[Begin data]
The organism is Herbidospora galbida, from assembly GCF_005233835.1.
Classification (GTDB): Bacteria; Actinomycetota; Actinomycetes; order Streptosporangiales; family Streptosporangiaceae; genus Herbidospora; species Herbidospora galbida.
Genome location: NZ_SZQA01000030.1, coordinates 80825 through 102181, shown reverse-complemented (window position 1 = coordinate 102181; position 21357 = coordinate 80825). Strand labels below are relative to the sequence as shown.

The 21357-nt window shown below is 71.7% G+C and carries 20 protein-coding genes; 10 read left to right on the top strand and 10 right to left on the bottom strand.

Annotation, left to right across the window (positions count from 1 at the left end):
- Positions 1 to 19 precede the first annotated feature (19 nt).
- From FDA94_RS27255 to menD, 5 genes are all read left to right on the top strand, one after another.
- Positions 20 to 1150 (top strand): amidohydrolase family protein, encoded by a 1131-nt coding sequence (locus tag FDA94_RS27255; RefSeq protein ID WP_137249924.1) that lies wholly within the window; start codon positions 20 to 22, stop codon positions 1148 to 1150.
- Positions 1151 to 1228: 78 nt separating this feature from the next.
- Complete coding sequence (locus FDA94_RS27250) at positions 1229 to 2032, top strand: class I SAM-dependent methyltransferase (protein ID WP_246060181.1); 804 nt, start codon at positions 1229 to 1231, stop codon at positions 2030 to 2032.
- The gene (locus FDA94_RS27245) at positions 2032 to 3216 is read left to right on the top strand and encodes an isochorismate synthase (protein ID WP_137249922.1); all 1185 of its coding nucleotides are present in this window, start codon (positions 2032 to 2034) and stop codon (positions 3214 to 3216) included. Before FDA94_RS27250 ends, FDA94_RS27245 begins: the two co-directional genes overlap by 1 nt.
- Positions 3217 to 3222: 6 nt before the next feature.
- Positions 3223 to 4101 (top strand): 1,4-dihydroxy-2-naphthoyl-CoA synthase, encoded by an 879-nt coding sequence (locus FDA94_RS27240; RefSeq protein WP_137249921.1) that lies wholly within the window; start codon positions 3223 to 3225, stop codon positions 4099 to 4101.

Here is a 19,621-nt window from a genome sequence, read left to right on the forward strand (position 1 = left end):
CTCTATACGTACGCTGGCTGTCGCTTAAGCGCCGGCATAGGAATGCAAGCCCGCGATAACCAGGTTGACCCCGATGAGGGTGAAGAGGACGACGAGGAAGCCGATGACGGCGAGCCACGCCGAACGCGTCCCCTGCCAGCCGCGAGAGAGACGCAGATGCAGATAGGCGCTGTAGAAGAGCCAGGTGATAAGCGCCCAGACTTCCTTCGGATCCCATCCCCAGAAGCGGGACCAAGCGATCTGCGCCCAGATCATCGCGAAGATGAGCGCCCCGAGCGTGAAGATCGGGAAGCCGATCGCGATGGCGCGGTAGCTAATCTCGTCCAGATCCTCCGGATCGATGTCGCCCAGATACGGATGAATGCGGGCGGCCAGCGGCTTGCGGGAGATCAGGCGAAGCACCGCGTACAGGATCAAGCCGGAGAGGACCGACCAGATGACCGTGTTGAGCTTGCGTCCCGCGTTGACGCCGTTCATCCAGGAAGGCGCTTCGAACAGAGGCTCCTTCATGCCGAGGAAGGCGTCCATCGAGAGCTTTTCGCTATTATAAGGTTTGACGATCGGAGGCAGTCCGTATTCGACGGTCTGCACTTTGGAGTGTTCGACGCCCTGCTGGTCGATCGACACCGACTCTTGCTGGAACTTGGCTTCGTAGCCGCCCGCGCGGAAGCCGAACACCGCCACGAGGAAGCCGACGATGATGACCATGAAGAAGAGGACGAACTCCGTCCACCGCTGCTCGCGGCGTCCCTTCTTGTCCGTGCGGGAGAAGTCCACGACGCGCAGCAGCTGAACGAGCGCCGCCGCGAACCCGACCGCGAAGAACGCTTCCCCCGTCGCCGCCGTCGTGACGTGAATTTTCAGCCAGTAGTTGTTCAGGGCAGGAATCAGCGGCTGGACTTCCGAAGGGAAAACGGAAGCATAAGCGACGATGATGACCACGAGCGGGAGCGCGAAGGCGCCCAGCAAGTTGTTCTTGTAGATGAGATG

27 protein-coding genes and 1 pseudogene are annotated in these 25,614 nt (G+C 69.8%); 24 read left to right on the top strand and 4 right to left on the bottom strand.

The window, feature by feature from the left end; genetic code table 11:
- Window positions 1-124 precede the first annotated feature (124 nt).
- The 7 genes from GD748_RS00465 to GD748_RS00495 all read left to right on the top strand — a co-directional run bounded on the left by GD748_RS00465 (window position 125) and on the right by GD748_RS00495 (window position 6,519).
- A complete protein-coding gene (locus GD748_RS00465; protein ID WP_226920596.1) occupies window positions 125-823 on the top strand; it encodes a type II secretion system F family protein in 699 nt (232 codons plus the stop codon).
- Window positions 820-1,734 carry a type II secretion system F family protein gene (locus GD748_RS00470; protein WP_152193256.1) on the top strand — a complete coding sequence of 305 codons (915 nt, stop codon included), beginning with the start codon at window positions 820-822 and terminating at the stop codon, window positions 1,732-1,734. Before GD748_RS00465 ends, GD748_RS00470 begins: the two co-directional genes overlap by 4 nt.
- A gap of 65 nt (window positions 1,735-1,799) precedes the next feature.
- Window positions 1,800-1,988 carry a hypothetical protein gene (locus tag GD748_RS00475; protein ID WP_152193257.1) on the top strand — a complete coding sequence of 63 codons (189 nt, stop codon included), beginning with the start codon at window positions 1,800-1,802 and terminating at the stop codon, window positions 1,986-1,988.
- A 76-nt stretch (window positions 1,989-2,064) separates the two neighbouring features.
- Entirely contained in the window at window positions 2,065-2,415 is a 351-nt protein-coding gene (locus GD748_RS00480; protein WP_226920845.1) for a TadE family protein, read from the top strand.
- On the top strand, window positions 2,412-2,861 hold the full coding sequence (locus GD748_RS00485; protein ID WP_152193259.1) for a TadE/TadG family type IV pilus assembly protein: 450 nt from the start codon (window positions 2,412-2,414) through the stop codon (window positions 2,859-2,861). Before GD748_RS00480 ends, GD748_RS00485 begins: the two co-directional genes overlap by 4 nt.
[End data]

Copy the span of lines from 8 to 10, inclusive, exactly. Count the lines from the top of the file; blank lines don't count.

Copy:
- Positions 20 to 1150 (top strand): amidohydrolase family protein, encoded by a 1131-nt coding sequence (locus tag FDA94_RS27255; RefSeq protein ID WP_137249924.1) that lies wholly within the window; start codon positions 20 to 22, stop codon positions 1148 to 1150.
- Positions 1151 to 1228: 78 nt separating this feature from the next.
- Complete coding sequence (locus FDA94_RS27250) at positions 1229 to 2032, top strand: class I SAM-dependent methyltransferase (protein ID WP_246060181.1); 804 nt, start codon at positions 1229 to 1231, stop codon at positions 2030 to 2032.